Monday, January 16, 2012

Hokkien Char Mee (Fried Noodles) 福建炒麵

Every time I look at the menu for a Chinese restaurant, I scratch my head and wonder what 'chow mein' means. This is because back in Asia, there are many different varieties of fried noodles and ordering 'chow mein' would be similar to ordering 'meat'.

Today, I made Hokkien Char Mee (Fried Noodles) for dinner. Hokkien Char Mee is popular dish in Malaysia and Singapore. It's name is similar to Hokkien Mee, and looks very similar to Char Kuay Teow (Fried Flat Rice Noodles), but it is completely different. It is a meat dish, unlike Hokkien Mee, which is a predominantly seafood dish. Like Char Kuay Teow, it is fried with dark soy sauce, which gives it its dark color. However, the dark soy sauce used in Hokkien Mee is made with sugar and molasses, which gives the dish a much sweeter undertone than Char Kuay Teow.

I could possibly go into a lengthy discussion on the different soy sauces in Asian cuisine (I can already count at least 6 different varieties!), or I could dive into differentiating Asian noodles, but I'd rather just dive into the dish itself.



Ingredients (4 servings)
  • 1/2 lb dried fat bee hoon (vermicelli)
  • 1/2 lb dried yellow noodles (or egg noodles)
  • 3/4 lb Chinese broccoli, separate into leaves and stems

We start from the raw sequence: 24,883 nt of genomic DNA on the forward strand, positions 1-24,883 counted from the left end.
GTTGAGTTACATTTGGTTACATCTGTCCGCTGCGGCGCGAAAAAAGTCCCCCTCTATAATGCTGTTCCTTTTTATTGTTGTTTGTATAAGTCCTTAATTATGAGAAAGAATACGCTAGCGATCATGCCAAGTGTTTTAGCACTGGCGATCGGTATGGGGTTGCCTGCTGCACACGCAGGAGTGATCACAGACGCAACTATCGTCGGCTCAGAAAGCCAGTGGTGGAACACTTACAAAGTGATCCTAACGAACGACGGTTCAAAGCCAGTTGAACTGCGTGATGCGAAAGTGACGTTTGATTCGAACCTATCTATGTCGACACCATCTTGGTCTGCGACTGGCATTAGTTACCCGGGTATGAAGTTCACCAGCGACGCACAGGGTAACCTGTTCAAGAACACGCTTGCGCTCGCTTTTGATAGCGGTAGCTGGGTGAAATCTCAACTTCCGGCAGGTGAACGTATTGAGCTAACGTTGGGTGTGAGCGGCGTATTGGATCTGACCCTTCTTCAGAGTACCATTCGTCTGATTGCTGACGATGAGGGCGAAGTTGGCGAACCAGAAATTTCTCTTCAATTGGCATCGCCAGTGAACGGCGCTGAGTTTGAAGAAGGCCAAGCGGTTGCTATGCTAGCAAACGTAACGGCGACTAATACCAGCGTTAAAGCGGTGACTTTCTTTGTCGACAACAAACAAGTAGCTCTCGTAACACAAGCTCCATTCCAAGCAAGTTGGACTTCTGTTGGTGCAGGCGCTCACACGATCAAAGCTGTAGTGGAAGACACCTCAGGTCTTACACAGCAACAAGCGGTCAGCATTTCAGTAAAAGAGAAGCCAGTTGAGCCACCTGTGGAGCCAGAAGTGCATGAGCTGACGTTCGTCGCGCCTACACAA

• 10 oz pork, sliced
  • 3 cloves garlic, minced
  • 2 eggs
  • 3 tablespoons sweet dark soy sauce
  • 1 tablespoon Chinese soy sauce
  • pinch of white pepper (optional)

Method
  • Cook noodles according to the packaging, and set aside.
  • In a heated pan, fry the minced garlic until fragrant and golden brown.
  • Add the sliced pork, and fry until the pork is half-cooked.
  • Add the noodles and stalks of the Chinese broccoli. Fry until the stalks are half-cooked.

  • Make a hole in the middle of the noodles, and crack both eggs in the hole. Scramble the eggs in the hole, then cover the hole with the rest of the noodles.
  • Add the leaves of the Chinese broccoli, and fry until everything is evenly combined.
  • Add the sweet dark soy sauce, soy sauce and white pepper (optional). Fry until evenly combined.
  • Serve.

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